7 minute read
Foreign governments add additional taxes and duties to foreign shipments. This is often done in an effort to protect domestic businesses from foreign competition, but sometimes is utilized simply to boost government revenues. Either way, it is your responsibility to ensure that proper duties and taxes are paid prior to your overseas shipment reaching customs.
The more complex part of this process is knowing when duties do not apply to your international shipment. In many cases, a taxing threshold divides shipments that require duties and those that do not. If your shipment fails to reach the specified dollar threshold—which varies by country—it can enter the country without any additional payment. The key is understanding how your package will be treated when it first arrives in its destination country. For example, all parcels sent to France worth €20 or more are subject to a 3% duty and a 20% value-added tax, or VAT. In the United States, however, the threshold is set at $800, making it a lot more affordable for international ecommerce companies to break into the US marketplace.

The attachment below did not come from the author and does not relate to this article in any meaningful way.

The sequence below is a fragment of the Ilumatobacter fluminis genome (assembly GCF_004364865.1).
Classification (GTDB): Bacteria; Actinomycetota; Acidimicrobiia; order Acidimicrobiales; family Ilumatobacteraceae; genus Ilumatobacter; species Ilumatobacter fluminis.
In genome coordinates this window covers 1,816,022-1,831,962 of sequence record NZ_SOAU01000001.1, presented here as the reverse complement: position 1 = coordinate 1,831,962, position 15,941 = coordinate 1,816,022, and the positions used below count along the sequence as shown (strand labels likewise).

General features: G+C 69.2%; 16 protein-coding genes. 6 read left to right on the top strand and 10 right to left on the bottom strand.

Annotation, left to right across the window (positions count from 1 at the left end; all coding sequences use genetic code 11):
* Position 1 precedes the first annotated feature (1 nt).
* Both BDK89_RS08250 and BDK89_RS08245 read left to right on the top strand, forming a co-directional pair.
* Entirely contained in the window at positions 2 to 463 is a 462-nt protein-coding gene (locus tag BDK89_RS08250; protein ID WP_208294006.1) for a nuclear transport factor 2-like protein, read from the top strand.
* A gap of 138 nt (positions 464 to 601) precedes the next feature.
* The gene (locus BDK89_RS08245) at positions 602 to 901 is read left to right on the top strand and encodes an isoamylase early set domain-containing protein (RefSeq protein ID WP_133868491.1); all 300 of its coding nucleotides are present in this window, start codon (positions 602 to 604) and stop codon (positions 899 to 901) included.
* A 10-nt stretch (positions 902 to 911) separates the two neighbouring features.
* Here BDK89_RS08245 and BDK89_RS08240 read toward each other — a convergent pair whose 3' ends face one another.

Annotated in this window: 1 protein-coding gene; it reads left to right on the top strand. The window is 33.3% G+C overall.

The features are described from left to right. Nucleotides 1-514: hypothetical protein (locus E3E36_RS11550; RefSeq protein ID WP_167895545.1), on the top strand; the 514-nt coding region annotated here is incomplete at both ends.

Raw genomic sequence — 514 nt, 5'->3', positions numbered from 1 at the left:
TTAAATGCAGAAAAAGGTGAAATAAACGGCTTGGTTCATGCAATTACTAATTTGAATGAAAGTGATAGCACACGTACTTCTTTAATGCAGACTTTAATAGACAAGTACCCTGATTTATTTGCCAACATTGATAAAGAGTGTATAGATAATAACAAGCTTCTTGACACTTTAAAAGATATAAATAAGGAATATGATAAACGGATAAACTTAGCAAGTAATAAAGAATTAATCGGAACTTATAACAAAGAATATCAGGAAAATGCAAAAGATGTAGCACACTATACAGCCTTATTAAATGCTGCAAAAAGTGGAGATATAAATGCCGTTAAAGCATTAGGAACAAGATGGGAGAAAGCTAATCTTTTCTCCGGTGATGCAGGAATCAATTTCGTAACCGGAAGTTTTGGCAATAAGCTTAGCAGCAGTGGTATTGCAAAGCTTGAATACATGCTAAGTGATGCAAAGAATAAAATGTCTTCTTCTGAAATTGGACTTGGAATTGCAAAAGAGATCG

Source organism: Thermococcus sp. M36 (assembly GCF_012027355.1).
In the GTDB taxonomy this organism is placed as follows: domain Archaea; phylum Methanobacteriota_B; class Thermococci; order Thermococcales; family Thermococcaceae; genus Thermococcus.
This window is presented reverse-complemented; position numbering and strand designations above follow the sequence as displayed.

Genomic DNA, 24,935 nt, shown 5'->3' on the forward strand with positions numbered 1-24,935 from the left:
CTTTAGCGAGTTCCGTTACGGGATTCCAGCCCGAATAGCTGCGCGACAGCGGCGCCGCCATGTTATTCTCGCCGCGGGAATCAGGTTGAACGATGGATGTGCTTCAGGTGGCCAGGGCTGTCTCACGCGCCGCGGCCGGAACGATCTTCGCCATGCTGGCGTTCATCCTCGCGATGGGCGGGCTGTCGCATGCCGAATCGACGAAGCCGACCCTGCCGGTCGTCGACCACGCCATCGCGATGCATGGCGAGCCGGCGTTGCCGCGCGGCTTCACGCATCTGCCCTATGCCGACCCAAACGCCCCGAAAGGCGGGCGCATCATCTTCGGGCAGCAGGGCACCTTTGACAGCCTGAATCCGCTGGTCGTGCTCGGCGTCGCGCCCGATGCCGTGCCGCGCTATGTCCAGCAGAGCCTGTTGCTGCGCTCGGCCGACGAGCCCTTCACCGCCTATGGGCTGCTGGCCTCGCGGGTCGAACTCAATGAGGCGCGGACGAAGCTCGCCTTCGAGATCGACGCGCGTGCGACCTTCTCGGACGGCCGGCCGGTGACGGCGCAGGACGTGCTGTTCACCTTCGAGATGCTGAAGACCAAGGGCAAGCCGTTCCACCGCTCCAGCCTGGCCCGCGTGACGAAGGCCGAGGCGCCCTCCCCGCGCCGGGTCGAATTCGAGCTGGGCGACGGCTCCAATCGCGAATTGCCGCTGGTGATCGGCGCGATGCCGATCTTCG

Here’s something many sellers may not realize when expanding to the international market: Your marketplaces may be charging you unnecessarily high exchange rates. For example, when you sell internationally using Amazon’s marketplace in Canada, or Amazon Europe and Amazon UK, you can be charged cross-border payment exchange rates upward of 3.5-4.5%. When you swap out Amazon’s rates for third-party rates, like those available through PingPong, you can cut that rate to 1.5% or lower.
With the added expenses of shipping across international borders, any amount of savings is a benefit to your bottom line.